Welcome to the Fink, the part of Intellectum where no one wants to live, not even the residents. The Fink’s official name is the Southern Valley District, but only people from outside Intellectum call it that. All Intellectans know the Southern Valley District as the Dragon’s Sphincter. Those who live in the neighborhood refer to their home turf as the Fink.
[The Fink is mostly created with the Ant Farm’s NeverHome houses and streets, mounted on FirstBastion’s Hilly Surround. Shaders used to retexture buildings include patterncooler.com patterns, SickleYield and Fuseling’s Sci Fi Shaders, custom stone shaders by me and metal shaders by George Haze.]
The Southern Valley, home of the Fink, has been both the neighborhood’s blessing and its curse. In the early days of Intellectum, the Southern Valley provided a quiet bedroom community for white- and blue-collar commuters. It was close enough to downtown to receive regular Blip service, but geographically isolated enough so that it had the feeling of a small town.
People quickly snapped up the modest, affordable houses, decorating them with heterogeneous patchworks of materials and patterns, an architectural style soon dubbed the Southern Style. The insular neighborhood, populated mostly by descendants of the original homeowners, gained a reputation as Intellectum’s artistic and creative center. Everyone thought that the Southern Valley was the epitome of cool, and the residents’ suspicion of the media and refusal to commercialize only added to the region’s cachet.
[Yellow and green Southern Style house is DryJack’s freebie Fantasy House 4.]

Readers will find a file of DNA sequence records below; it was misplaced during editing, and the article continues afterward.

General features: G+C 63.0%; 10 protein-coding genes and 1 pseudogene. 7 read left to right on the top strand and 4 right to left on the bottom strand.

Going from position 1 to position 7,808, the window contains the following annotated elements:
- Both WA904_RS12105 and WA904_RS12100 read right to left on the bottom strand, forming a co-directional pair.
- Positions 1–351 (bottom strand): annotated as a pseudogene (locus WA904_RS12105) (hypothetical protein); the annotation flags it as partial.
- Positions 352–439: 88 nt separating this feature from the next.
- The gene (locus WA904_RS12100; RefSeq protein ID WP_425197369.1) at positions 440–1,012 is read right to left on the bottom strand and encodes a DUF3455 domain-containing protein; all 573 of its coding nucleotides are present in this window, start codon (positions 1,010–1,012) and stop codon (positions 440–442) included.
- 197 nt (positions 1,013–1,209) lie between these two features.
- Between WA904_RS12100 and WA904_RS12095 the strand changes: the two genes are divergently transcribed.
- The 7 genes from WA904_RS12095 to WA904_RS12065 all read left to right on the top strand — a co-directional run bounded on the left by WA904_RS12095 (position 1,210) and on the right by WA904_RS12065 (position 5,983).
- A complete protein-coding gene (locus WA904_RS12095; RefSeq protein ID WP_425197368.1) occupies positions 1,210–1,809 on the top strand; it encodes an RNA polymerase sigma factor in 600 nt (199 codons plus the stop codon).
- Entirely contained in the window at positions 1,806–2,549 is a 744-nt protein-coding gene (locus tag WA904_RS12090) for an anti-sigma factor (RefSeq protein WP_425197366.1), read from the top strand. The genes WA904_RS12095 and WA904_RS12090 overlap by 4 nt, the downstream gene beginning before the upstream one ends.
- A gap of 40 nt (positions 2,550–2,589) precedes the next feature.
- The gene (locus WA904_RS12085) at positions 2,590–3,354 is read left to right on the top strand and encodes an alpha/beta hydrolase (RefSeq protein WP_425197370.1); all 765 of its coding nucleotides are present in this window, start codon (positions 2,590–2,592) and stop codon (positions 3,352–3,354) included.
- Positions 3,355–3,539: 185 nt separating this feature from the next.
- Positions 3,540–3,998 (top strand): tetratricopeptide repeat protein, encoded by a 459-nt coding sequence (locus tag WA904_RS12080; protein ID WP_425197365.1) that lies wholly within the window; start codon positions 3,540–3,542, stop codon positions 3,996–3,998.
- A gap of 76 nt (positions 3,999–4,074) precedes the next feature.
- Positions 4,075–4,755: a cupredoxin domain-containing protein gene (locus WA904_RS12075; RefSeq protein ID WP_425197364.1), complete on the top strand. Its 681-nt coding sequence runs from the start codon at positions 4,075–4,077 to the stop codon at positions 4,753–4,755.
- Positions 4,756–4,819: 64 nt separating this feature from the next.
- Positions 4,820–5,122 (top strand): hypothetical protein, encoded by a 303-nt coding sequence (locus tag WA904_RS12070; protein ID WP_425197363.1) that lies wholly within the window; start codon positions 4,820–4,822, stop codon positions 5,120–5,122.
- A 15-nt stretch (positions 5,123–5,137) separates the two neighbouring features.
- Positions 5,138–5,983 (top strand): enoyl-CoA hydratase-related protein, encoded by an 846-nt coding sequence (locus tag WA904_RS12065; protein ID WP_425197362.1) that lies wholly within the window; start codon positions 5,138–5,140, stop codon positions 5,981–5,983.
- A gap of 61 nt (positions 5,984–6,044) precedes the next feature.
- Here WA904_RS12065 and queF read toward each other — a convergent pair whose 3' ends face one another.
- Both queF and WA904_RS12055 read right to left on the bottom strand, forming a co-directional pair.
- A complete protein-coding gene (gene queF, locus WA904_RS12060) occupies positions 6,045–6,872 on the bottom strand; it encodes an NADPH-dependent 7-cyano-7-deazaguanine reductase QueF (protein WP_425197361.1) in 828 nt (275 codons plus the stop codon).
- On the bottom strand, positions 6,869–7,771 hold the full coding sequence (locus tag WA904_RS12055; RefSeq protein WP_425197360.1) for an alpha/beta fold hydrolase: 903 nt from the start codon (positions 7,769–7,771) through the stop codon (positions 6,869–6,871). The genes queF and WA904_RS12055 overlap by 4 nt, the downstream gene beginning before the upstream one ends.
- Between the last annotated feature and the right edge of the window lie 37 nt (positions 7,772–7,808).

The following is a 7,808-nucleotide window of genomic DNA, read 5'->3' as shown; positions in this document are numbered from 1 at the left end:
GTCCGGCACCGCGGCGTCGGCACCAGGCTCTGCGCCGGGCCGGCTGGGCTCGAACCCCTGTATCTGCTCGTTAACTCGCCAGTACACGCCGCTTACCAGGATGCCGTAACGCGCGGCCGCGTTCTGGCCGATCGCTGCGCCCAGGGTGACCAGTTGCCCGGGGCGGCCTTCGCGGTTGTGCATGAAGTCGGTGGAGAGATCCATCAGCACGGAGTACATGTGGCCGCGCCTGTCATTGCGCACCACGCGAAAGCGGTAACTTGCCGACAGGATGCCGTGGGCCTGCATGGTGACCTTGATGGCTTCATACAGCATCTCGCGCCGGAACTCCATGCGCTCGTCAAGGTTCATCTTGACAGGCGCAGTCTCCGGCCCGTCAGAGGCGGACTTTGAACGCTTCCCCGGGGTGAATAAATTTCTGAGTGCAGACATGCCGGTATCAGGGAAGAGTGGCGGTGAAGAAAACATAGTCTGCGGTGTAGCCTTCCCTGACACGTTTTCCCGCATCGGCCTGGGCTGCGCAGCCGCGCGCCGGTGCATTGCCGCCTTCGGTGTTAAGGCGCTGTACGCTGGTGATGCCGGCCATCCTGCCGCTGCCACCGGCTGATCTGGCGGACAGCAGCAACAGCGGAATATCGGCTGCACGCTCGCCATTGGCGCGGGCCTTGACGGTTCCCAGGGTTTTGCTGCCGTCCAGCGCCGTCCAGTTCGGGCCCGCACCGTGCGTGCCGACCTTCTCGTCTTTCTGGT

Then the power plant arrived. Intellectum desperately needed a new power plant, but no district wanted to be the site thereof. Richer neighborhoods paid off city leaders to steer the plant away from their districts. The Southern Valley, full of people without the time, money or political influence to prevent the power plant, ended up as the location for said plant.
[Power plant is made from elements of one of the Dystopia City Blocks by Ajax, billyhome and Moebius 87. One of the Creepy Trees II by Lisa’s Botanicals shows up in the foreground.]
The power plant came in at least three or four generations ago, so no current Finks remember the change, but resentment lives on. The plant generates power, but also noise, in the form of a droning hum that vibrates your teeth. Sometimes it stinks too, like the air is scorched. Furthermore, rumors circulate that all that ambient power has been changing the nearby flora and fauna…and not for good.
[Weird flora courtesy of Poisen’s Eyeball Garden 2 Posable.]
No wonder all those people with enough money have moved away. Those who remained have seen Blip and public works services diverted away, subtly but significantly, to richer districts. They began calling their neighborhood the Sphincter because it was that part of the city where Intellectans put all the crap they didn’t want to think about. Also it stank.
The Fink is like a ghost town now. The Southern Style homes, once proudly maintained attractions, sag and crumble, their owners unable to repair them. Abandoned buildings deteriorate, shaken to pieces by the low-level soundquake of the power plant. Fewer trees bud every year; people blame the power plant. Most people spend as much time as they can outside of the neighborhood, working overtime, so that they can earn enough money to escape.
[Ruins both by DryJack: Old Shack on left, Ruined Cottage on right.]
And yet, though the Fink seems to be dying, the neighborhood hosts a new creative movement. These descendants of the original Southern settlers take their ancestors’ creativity out of the architectural realm and into another entirely. The Wrathful Scientists operate out of the Fink, and they have as their goal nothing less than a cybermagical revolution.
[The Wrathful Scientists’ lair is a time-limited freebie, a portion of the for-sale Steampunk Nest by DreamLight.]